The place is important in demonstrating the course, or pattern, of cultural or natural history in New South Wales.
Old Dubbo Gaol is one of many country gaols erected in the 19th century to cope with the burgeoning population as it spread west and opened up the interior of New South Wales. By 1900 there were many prisons and lockups across the state. As such then, Old Dubbo Gaol is not important in the course, or pattern of NSW's cultural or natural history. However, it is of exceptional significance locally. The buildings erected for the purpose of the administration of justice for Dubbo and the surrounding region were the first to appear in the new settlement. The Gaol therefore traces its lineage to the beginning of the city. Aboriginal association with the gaol, in terms of intercultural relations on the frontier of white settlement is exceptionally high.
The place has a strong or special association with a person, or group of persons, of importance of cultural or natural history of New South Wales's history.
Dubbo Gaol was never more than a local and regional gaol. The staff, inmates and other visitors were similar to other gaols and judicial institutions of this type across the state. The Gaol has associations with some infamous criminals, in particular, Jackie Underwood who was hanged in the Gaol in 1901 for his part in the Breelong Incident near Gilgandra. The Gaol is also associated with the Dubbo Court House, a remarkable James Barnet Court House designed c.1887. While working as the Clerk of the Court in Dubbo, Rolf Boldrewood penned the Australian classic novel, Robbery under Arms.
The place is important in demonstrating aesthetic characteristics and/or a high degree of creative or technical achievement in New South Wales.
Old Dubbo Gaol sits within a high gaol wall in the main street of Dubbo. While the gaol itself does not have any extraordinary aesthetic appeal, the location and ambience of the buildings within the busy Dubbo CBD, provides an appealing oasis within the Dubbo CBD. Its close proximity to the aesthetically outstanding Dubbo Court House and gardens adds to this setting.
The place is ihas strong or special association with a particular community or cultural group in New South Wales for social, cultural or spiritual reasons.
Old Dubbo Gaol does not have strong or special association with a particular community or cultural group in NSW (or the local; area) for social, cultural or spiritual reasons. It does however, have association with the "under-classes", in particular, rural poor, itinerant rural workers, hawkers and "swaggies". The Gaol did incarcerate a surprisingly large number of prisoners from culturally diverse backgrounds, particularly the Chinese. Of the eight men hanged in the Gaol, two were Aboriginal, two were Chinese and one was a Dane. 
The place has potential to yield information that will contribute to an understanding of the cultural or natural history of New South Wales.
The history of the Gaol is now well researched and it is unlikely that any significant new material will emerge from the place. Archaeological excavations may reveal some interesting information or remains but nothing that could be gleaned from other sites. A very large number of Aboriginal people from the region were incarcerated in the Gaol during the process of dispossession, and future research may reveal some interesting episodes in the history of inter-cultural relations in a "frontier" location.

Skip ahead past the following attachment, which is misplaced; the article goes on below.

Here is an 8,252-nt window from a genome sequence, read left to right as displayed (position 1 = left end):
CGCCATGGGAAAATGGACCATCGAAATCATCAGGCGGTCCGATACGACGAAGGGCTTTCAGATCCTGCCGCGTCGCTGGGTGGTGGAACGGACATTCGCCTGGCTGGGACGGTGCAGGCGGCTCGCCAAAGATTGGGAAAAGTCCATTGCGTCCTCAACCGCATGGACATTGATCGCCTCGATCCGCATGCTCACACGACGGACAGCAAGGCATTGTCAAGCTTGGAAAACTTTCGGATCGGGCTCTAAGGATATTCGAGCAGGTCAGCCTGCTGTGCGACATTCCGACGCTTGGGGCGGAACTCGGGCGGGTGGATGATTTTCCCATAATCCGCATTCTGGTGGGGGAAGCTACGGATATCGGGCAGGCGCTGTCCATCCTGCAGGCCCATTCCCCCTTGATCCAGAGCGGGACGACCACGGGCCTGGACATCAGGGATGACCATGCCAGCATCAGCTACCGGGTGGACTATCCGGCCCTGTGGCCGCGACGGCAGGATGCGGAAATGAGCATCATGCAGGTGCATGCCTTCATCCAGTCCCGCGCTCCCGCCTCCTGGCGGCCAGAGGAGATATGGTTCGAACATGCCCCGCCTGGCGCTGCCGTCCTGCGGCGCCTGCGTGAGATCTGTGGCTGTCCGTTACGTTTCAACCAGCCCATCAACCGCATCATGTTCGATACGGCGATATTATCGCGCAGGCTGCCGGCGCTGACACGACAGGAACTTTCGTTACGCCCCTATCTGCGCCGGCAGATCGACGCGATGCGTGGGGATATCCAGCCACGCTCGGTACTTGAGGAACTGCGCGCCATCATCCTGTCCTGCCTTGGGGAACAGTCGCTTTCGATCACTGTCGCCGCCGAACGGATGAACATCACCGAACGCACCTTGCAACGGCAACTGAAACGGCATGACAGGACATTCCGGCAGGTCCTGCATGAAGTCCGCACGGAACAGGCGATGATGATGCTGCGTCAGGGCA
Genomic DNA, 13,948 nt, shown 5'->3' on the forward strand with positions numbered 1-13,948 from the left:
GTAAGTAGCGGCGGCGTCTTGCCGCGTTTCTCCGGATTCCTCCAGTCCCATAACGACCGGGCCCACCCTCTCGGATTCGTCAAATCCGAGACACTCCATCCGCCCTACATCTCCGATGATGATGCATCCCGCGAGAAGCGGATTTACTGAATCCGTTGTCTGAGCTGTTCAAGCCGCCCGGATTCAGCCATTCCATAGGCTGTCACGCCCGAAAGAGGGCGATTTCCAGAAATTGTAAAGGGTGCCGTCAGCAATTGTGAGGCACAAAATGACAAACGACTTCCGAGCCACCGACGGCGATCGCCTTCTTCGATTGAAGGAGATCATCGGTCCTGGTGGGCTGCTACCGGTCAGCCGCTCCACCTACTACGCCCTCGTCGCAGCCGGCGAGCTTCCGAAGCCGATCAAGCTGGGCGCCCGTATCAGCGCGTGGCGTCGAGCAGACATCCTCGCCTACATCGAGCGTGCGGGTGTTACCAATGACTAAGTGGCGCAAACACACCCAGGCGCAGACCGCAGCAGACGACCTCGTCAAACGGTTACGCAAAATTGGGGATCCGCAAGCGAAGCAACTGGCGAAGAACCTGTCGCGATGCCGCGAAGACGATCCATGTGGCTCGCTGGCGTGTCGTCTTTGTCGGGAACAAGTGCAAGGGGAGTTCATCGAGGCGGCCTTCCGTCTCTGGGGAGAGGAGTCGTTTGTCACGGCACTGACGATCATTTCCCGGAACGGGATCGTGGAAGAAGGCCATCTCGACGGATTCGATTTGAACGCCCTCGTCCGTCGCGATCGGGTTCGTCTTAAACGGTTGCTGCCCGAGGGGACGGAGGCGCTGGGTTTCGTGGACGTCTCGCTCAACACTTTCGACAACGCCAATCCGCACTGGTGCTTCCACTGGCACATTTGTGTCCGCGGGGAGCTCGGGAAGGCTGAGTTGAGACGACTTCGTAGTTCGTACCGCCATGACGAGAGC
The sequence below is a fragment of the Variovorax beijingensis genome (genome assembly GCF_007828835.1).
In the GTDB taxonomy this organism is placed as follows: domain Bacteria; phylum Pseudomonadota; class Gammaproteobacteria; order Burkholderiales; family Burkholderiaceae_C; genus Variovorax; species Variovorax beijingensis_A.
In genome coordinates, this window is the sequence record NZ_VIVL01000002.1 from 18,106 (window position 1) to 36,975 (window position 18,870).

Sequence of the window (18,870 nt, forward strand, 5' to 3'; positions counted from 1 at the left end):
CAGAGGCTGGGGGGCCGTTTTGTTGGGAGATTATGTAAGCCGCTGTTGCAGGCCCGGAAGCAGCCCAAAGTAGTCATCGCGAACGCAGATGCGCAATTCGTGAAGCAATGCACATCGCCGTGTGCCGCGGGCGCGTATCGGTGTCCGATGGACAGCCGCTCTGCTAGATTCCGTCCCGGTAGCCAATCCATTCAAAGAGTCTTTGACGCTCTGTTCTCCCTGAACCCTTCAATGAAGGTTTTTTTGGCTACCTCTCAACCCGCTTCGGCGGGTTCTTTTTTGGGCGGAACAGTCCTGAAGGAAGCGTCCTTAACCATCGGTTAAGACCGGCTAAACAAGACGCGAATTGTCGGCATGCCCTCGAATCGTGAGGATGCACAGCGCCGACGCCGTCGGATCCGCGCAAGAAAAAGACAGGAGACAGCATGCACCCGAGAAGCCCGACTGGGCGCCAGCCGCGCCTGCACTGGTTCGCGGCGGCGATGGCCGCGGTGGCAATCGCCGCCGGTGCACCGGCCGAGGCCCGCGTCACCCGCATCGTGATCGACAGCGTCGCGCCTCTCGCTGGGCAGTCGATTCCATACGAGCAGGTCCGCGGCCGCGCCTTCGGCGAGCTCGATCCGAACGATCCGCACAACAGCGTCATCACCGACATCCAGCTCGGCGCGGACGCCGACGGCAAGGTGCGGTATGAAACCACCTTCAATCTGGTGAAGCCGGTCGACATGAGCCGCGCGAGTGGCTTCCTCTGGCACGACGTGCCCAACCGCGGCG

The place possesses uncommon, rare or endangered aspects of the cultural or natural history of New South Wales.
Old Dubbo Gaol is uncommon in its completeness. It is possibly the most complete country gaol listed on the register of the National Estate for New South Wales. Most of the other country gaols have been removed, demolished, or altered so significantly that it is not easy to interpret their origins and functions. In this respect Old Dubbo Gaol has HIGH significance for the State and for the region beyond the Blue Mountains. The free standing, demountable scaffold, is probably unique in Australia and therefore highly significant to the study of capital punishment in Australia.
The place is important in demonstrating the principal characteristics of a class of cultural or natural places/environments in New South Wales.
Old Dubbo Gaol is important in demonstrating the principal characteristics of a class of NSW's cultural; or natural places in that it closely follows the "Hay" style of country gaol as identified by J. S. Kerr. In this it is judged as being of HIGH significance. It would gain a higher rating if the Gaoler's Cottage was still standing. As both the early and the later cottages have been demolished the gaol is not complete. However, in its current state of preservation it is a remarkably intact survivor of its type.
- "Old Dubbo Gaol, New South Wales State Heritage Register (NSW SHR) Number H01689". New South Wales State Heritage Register. Office of Environment and Heritage. Retrieved 2 June 2018.
- "History of Old Dubbo Gaol". Dubbo City Council. Archived from the original on 2008-07-18. Retrieved 15 June 2008.
- Hornage, Bill (1974). Old Dubbo Gaol. Gaol Restoration Committee of the Dubbo Museum and Historical Society. ISBN 0-9598436-0-4.
- Dubbo Photo News. 30 July 2015.
- Star FM. Dubbo. 1 August 2016.
- "Gaol (former) and Residence, 215 Macquarie St, Dubbo, NSW, Australia (Place ID 1066)". Australian Heritage Database. Department of the Environment. 21 March 1978. Retrieved 22 June 2018.
- anon. Old Dubbo Gaol, NSW Australia (leaflet with plan).
- Attraction Homepage (2007). "Old Dubbo Gaol".
- Design 5 Architects (2003). Old Dubbo Gaol, Dubbo NSW, Conservation Management Plan (draft - in preparation).
- Horndage, Bill (1986). Old Dubbo Gaol, 7th revised edition.
- Kass, Terry (2001). Thematic History of Dubbo.
- Perumal, Wrathall and Murphy Pty Ltd in association with Cameron McNamara. (1987). Dubbo Heritage Study : Specialist Reports Volume.
- Tourism NSW (2007). "Old Dubbo Gaol".
This Wikipedia article was originally based on Old Dubbo Gaol, entry number 01689 in the New South Wales State Heritage Register published by the State of New South Wales and Office of Environment and Heritage 2018 under CC-BY 4.0 licence, accessed on 2 June 2018.